Let people feed their babies in public

  Senator Tammy Duckworth and her daughter greet press.  COURTESY OF  FLICKR.COM    

Senator Tammy Duckworth and her daughter greet press. COURTESY OF FLICKR.COM

 

Kylee Watnick

ASST. HEAD COPY EDITOR

For some reason, people today think of breastfeeding in public as some ungodly, sultry act that should be hidden from the watching eye. Even in places where breastfeeding rooms are completely absent, people shame feeding parents into whatever room is closest so they don’t have to watch what is one of the most natural occurrences in the world. Amongst all of the other stresses of having a newborn, do parents really deserve to have protests from strangers for simply keeping their baby’s needs met? 

Senator Tammy Duckworth has been making waves, as she has spearheaded two new rule changes to the Senate floor. For the first time, children are going to be allowed into the senate chambers, and parents can now breastfeed during votes. Inside Edition quoted Duckworth in saying that the Senate is being brought into a new age, where it recognizes that “new parents also have responsibilities at work.” Since voting on the Senate floor must be done in person, the new rule changes were necessary to allow parents to continue serving after having children. This was especially important for Duckworth, who just had her daughter on April 9, 2018.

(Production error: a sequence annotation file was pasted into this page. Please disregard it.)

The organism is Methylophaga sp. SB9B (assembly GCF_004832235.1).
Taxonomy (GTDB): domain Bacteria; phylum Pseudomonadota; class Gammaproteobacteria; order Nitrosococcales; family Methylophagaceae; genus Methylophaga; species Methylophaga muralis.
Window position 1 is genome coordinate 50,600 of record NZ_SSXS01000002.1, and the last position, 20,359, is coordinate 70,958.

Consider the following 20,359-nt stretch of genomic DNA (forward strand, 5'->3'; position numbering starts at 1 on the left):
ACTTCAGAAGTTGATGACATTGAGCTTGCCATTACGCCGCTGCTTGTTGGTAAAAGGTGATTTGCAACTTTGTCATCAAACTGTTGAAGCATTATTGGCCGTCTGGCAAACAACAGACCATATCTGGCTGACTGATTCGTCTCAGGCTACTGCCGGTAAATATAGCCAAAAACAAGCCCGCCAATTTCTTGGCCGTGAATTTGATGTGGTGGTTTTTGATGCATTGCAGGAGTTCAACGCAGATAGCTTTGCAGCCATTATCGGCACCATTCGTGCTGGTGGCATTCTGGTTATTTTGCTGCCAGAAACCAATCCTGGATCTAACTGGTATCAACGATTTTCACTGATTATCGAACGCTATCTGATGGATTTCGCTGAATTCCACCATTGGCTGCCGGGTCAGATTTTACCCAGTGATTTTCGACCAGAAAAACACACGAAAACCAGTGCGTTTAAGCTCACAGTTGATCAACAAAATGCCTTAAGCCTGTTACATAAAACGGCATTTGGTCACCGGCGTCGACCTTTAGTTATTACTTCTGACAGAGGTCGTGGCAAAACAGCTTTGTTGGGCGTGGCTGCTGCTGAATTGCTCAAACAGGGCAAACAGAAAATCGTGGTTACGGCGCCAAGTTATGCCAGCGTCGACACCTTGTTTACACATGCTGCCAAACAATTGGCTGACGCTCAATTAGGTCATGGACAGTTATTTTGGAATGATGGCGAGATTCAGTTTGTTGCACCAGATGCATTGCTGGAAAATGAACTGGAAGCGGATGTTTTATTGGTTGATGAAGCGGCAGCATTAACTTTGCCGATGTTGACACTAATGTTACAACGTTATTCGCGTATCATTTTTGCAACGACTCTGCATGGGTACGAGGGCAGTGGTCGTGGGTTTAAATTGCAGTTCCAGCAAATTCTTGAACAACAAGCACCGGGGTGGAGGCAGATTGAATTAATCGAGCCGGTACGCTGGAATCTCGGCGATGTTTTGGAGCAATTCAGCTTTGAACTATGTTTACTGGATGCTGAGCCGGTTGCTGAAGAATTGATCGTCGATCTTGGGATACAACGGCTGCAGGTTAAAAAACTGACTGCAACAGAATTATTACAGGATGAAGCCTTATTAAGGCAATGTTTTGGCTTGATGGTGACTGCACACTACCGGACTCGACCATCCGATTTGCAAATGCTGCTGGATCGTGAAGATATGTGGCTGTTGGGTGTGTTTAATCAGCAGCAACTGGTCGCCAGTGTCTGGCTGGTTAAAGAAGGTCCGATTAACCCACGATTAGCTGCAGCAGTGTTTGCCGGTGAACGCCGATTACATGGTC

As for the rest of the country, I think we should be following in suit. It is time to forget the qualms of the past, when breasts were labelled “sexual organs” and kept hidden. Breasts should be seen as what they are: the organ that produces food for newborn children. This obsession with breasts has gone too far. People feel the need to complain about a crying baby, yet refuse to let parents do as they must to feed them due to the fetishization of breasts. Honestly, people, give it a rest.

Currently, there are few Whittier College policies that truly accommodate breastfeeding on campus. As far as employees on campus, the Whittier College Employee Handbook has a section called “Lactation Accommodations” which details that an employee is given two ten-minute breaks and their own lunch break to “express milk during [the] workday when separated from [their] newborn child.” Any extra breaks that are needed will “be provided as unpaid.” However, the handbook does not at all give allowance to parents to bring their children to work or to breastfeed them at work, as has been provided to the United States’ Senators. Why not? It seems to me that a self-described “family-friendly” college should allow for newborns to stay with their working parents and receive nourishment as necessary 

Furthermore, there is nothing in the Student Code of Conduct, the Student Employee Handbook, or  the Health Center webpage that addresses pregnancy, expectant parents, newborn children, breastfeeding, or lactation on campus or within the Residence Halls. There are, however, references to condoms, Plan B pills, and pregnancy tests on the Health Center webpage, so prevention is fully covered. How come pregnancy isn’t? 

While it might not be a common occurrence, students can become pregnant. If and when they do, The college should be ready to accommodate those students (if they do decide to keep the pregnancy). At least, the policies regarding such instances should be thorough and available.